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Mt Kenya Wildlife Conservancy

Laikipia, Kenya
Kenya’s highest mountain and the second-highest in Africa is home to unique species of flora and fauna; the mountain is a National Park, a UNESCO Biosphere Reserve, a World Heritage Site and has a Wildlife Conservancy on its shoulders. The Mount Kenya Wildlife Conservancy was started in the 1960s by film star William Holden and TV personality Don Hunt, and immediately seized the interest of the then President of Kenya, Jomo Kenyatta. The conservancy aims to prevent the extinction of species by breeding endangered species and rehabilitating them into the wild. It also has an animal orphanage for orphaned, injured or abused wild animals, and an education programme that hosts over 10,000 future conservationists. Visitors can become a friend of the conservancy or adopt an animal. The conservancy is now home to 28 species – the rarest of which are breeding herds of mountain bongo and white zebra.
Wildlife Rehabilitation
The Mount Kenya Wildlife Conservancy’s Bongo Rehabilitation program was named amongst the three most important wildlife projects worldwide in 2006.
In 2004 American Zoological Institutions joined hands with the Bongo Species Survival Plan in returning 18 of their Zoo bred bongo with Kenyan ancestry to the soil of their origin.
Eleven baby bongo have since been born to that herd kept in the safety of the Mount Kenya Wildlife Conservancy.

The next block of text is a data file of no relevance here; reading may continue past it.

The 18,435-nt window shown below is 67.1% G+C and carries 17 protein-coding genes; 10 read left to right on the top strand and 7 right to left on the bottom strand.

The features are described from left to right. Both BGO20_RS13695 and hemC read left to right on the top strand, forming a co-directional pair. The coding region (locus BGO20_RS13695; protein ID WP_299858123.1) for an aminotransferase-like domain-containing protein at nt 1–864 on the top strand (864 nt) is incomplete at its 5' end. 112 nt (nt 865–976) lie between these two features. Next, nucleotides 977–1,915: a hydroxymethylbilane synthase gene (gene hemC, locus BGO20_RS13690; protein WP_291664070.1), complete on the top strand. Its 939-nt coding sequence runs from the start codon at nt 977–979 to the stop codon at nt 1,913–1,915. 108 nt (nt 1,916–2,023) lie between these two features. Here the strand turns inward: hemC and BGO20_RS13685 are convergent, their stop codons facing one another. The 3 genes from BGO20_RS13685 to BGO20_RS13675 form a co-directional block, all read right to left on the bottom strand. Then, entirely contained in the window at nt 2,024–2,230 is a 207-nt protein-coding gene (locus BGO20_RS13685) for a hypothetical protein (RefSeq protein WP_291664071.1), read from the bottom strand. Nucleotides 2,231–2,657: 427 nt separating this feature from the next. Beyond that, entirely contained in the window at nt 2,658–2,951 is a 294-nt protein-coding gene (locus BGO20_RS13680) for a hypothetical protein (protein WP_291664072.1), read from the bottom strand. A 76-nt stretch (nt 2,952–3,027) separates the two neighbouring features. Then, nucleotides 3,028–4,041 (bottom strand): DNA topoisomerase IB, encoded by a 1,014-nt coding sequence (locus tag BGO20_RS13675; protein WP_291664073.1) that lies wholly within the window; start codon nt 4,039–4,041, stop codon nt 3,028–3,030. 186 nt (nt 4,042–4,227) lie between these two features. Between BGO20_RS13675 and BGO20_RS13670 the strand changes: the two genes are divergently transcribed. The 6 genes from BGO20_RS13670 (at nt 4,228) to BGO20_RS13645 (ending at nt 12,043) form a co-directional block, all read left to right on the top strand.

In May we welcomed the first of the ‘second generation’ born to the repatriated American “grandmothers” as a part of the Conservancy’s bongo rehabilitation to Mount Kenya program.
Some of the births this year were sired by our magnificent Conservancy bred bull “NOAH.”
All our young bongo are raised with as little human interference as possible. The Conservancy has a team of trained and dedicated staff that keep a watchful eye as these new mothers are encouraged to raise their young in a relatively natural environment.
They make sure that plenty of fresh browse is available for the animals as well as freshwater, minerals and other veterinary requirements are met when necessary.
Meanwhile, a small group of mature bongo have entered an advanced stage towards rehabilitation. They are kept in a forest wilderness area where they encounter other wild animals. A natural stream provides fresh mountain water and the vegetation is the same as they will find after their eventual release. We make contact with humans rare and unpleasant so as to rekindle their instinctive fear of man needed for survival in the wild.
The Mount Kenya Wildlife Conservancy’s Bongo Rehabilitation program was named amongst the three most important wildlife projects worldwide in 2006 (by AZA)
We are grateful to all our supporters the world over without whom this project could not progress. The success of this program is directly dependent on your sponsorship.
Animal Rescue
Orphaned and Injured Animals